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movable

or move·a·ble

[moo-vuh-buh l]
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adjective
  1. capable of being moved; not fixed in one place, position, or posture.
  2. Law. (of property)
    1. not permanent in reference to place; capable of being moved without injury.
    2. personal, as distinguished from real.
  3. changing from one date to another in different years: a movable holiday.
  4. (of type or matrices) able to be rearranged.
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noun
  1. an article of furniture that is not fixed in place.
  2. Often movables. Law. an article of personal property not attached to land.
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Origin of movable

1350–1400; Middle English mevable, movable < Anglo-French movable. See move, -able
Related formsmov·a·bil·i·ty, mov·a·ble·ness, nounmov·a·bly, adverbnon·mov·a·bil·i·ty, nounnon·mov·a·ble, adjectivenon·mov·a·ble·ness, nounnon·mov·a·bly, adverbun·mov·a·ble, adjective
Dictionary.com Unabridged Based on the Random House Unabridged Dictionary, © Random House, Inc. 2018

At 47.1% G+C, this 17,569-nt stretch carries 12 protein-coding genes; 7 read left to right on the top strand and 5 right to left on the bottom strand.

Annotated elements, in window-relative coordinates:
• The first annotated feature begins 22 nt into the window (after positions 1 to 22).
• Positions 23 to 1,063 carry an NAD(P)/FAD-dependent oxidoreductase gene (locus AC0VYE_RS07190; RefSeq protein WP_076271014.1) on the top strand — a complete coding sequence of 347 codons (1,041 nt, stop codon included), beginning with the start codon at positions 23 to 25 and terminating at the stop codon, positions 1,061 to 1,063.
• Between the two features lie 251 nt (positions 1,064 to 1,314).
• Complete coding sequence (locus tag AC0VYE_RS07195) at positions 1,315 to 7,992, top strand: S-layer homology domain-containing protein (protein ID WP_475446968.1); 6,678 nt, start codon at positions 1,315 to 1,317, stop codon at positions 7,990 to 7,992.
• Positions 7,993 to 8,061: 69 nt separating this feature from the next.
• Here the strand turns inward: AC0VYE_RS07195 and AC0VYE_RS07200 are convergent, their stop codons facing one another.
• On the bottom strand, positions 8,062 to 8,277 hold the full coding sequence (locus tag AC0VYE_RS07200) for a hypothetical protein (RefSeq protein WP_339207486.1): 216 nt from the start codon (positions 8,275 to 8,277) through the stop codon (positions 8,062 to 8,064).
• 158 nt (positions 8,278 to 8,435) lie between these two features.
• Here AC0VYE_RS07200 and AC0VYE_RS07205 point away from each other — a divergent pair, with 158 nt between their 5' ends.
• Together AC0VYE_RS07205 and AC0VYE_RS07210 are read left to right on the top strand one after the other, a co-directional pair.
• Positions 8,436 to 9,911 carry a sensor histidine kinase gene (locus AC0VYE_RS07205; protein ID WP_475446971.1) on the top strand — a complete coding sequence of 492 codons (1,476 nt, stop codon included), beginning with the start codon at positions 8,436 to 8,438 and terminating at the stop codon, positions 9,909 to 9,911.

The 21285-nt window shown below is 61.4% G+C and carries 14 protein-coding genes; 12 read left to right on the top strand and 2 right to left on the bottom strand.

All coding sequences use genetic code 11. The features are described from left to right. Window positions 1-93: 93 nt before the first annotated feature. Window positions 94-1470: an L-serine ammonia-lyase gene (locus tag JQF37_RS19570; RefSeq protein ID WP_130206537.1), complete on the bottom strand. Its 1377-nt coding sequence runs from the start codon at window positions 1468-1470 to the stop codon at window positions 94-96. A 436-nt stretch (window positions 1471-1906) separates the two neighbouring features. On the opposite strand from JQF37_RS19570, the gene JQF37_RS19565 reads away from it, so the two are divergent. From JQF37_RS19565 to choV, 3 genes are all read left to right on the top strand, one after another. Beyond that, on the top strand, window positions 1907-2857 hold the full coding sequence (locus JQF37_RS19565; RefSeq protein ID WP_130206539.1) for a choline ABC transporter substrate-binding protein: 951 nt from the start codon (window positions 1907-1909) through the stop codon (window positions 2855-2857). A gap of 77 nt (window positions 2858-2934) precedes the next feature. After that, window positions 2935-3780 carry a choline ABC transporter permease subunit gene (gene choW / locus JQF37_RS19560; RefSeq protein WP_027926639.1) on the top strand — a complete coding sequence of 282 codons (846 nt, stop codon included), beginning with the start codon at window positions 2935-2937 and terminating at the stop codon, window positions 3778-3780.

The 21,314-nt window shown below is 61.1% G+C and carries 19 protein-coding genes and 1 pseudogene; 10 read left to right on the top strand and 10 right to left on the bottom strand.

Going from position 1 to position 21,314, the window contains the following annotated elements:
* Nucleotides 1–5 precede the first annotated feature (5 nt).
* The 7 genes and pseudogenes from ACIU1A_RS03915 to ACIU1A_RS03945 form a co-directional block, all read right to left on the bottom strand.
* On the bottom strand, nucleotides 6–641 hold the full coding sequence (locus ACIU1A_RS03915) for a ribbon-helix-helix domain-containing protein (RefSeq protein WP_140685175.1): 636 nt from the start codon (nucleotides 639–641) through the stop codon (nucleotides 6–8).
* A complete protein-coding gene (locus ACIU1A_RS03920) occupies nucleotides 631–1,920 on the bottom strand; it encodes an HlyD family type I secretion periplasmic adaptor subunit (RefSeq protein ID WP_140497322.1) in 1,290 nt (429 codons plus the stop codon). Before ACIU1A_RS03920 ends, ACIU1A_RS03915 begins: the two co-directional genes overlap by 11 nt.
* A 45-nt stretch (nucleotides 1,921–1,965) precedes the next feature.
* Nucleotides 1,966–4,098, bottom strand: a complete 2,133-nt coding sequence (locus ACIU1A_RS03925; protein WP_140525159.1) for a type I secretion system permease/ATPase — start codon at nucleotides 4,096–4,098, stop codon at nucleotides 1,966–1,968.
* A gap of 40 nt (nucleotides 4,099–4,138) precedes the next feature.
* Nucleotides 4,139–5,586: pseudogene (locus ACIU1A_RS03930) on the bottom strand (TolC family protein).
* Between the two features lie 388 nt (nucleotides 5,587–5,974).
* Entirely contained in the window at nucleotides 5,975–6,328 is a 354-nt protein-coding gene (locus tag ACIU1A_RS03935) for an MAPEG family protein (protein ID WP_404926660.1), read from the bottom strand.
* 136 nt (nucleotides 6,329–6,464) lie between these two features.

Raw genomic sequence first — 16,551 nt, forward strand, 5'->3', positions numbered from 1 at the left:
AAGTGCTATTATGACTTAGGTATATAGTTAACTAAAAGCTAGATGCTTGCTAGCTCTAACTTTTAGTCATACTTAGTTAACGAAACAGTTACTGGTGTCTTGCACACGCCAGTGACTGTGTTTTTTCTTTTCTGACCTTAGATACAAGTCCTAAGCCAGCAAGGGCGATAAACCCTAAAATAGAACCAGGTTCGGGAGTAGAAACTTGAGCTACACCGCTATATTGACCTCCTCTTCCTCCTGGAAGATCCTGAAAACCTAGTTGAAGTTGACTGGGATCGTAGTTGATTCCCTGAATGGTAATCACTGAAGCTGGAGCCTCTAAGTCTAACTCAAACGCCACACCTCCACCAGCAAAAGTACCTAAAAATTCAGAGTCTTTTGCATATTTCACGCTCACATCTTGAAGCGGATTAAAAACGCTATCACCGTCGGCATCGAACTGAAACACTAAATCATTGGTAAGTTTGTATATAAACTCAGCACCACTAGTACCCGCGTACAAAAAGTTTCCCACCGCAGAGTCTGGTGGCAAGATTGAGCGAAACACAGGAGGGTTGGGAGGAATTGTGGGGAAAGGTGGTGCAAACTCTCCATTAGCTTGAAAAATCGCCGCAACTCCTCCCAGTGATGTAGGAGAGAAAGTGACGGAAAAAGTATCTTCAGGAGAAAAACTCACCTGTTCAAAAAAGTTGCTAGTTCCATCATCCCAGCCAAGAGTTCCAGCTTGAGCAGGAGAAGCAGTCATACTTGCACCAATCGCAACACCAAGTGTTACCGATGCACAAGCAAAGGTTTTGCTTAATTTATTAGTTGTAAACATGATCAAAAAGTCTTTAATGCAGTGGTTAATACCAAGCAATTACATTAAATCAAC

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British Dictionary definitions for unmovable

movable

moveable

adjective
  1. able to be moved or rearranged; not fixed
  2. (esp of religious festivals such as Easter) varying in date from year to year
  3. (usually spelt moveable) law denoting or relating to personal property as opposed to realty
  4. printing (of type) cast singly so that each character is on a separate piece of type suitable for composition by hand, as founder's type
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noun
  1. (often plural) a movable article, esp a piece of furniture
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Derived Formsmovability or movableness, nounmovably, adverb
Collins English Dictionary - Complete & Unabridged 2012 Digital Edition © William Collins Sons & Co. Ltd. 1979, 1986 © HarperCollins Publishers 1998, 2000, 2003, 2005, 2006, 2007, 2009, 2012

Word Origin and History for unmovable

movable

adj.

also moveable, late 14c., "disposed to movement;" c.1400, "capable of being moved," from Old French movable, from moveir (see move (v.)). A moveable feast (early 15c.) is one in the Church calendar which, though always on the same day of the week, varies its date from year to year. Related: Movability.

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Online Etymology Dictionary, © 2010 Douglas Harper